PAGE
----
Big Star’s “Breathtakingly Beautiful Music”
Today I am reblogging a piece from last month on Big Star. As Brian Westbye notes, they indeed put out “breathtakingly beautiful music.” My earlier post on the band, and “September Gurls” in particular, can be found here: http://popthatgoescrunch.com/2011/12/19/the-greatest-song-you-probably-never-heard/
Originally posted on brian westbye:
This is the third installment of a series. Due to the subjective nature of what quantifies a One Hit Wonder, how much of the band must be dead to be a One Hit Wonder With Dead Guys, etc., etc., etc., there will be some shifting of the goal posts across these essays. Such is life and rock ‘n roll.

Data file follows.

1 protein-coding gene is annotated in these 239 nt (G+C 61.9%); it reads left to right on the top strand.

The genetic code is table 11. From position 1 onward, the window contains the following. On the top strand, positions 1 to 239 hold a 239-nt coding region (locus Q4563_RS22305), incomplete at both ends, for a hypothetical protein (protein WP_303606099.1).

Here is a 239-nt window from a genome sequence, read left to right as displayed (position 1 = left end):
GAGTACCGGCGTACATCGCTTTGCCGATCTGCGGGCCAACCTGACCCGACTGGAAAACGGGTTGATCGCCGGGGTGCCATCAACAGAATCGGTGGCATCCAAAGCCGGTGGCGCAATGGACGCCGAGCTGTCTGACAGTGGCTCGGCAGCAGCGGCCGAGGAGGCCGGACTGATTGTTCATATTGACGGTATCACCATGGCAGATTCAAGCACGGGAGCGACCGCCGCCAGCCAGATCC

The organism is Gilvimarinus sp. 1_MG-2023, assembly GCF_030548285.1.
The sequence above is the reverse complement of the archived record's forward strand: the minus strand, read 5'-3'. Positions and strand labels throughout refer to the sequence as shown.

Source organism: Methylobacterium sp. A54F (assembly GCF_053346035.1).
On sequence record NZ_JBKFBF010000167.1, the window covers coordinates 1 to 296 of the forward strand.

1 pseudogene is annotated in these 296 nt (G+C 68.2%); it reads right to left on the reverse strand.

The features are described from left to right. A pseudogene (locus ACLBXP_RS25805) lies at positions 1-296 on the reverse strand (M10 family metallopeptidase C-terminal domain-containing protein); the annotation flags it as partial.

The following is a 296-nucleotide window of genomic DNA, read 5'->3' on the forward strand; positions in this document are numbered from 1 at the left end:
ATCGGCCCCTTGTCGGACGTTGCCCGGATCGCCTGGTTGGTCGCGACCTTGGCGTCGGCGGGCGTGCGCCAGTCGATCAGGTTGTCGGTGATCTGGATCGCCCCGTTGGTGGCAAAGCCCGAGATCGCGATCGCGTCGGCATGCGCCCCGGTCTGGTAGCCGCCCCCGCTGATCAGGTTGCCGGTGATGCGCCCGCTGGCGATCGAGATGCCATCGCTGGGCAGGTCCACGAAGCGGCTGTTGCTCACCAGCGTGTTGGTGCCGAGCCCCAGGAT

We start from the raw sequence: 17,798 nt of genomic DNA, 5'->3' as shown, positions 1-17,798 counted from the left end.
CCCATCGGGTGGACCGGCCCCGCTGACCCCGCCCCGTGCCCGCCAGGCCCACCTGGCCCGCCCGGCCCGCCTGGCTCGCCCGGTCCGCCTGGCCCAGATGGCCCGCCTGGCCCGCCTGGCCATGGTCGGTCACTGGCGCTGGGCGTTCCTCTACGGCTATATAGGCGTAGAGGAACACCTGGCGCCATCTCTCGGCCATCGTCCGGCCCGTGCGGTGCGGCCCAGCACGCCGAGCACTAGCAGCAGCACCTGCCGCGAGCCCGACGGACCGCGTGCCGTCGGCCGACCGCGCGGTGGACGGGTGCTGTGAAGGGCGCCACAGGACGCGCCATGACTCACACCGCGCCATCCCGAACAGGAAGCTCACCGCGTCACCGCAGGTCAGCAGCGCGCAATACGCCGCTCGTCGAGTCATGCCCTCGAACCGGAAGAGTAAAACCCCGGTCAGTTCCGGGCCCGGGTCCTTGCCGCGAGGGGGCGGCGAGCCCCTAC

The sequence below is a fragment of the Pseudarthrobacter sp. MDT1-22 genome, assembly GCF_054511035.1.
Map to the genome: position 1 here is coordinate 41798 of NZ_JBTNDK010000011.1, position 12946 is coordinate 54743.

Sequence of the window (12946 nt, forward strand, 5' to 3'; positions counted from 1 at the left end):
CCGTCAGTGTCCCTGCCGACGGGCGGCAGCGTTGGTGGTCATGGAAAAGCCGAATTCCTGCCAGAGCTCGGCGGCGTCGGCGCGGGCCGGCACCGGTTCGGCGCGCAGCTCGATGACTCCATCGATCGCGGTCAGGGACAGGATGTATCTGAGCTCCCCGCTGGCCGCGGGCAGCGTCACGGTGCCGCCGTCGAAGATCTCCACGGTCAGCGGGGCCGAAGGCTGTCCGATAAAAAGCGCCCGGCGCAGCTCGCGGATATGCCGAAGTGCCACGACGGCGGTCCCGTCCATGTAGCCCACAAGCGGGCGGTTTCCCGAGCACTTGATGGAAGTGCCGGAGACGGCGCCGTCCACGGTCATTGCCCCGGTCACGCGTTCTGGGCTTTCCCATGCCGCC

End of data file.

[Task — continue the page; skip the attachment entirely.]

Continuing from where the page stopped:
Goal Post Shift 1: Big Star never got anywhere near a hit. Big Star’s singer/guitarist Alex Chilton did have a #1 – “The Letter” – with his previous band, The Box Tops, for four weeks in the summer of 1967, when he was sixteen (with a much older voice). But the closest Big Star got to the charts during their existence from 1971 – 1974 was nowhere, and the closest they got to public acclaim was in 1998, when the song “In the Street” was appropriated as the theme song of “That 70s Show.”
But, as was said of The Velvet Underground, nobody bought their records, but everybody who did started a band. The shimmering British Invasion-meets-The Byrds jangle-pop sound of Big Star was a seminal and oft-cited influence on The Replacements, The Posies, Teenage Fanclub, R.E.M. and countless other bands who shaped the underground and mainstream landscape of the ‘80s and ‘90s. The legacy of Big Star is indirect, but it is incalculable.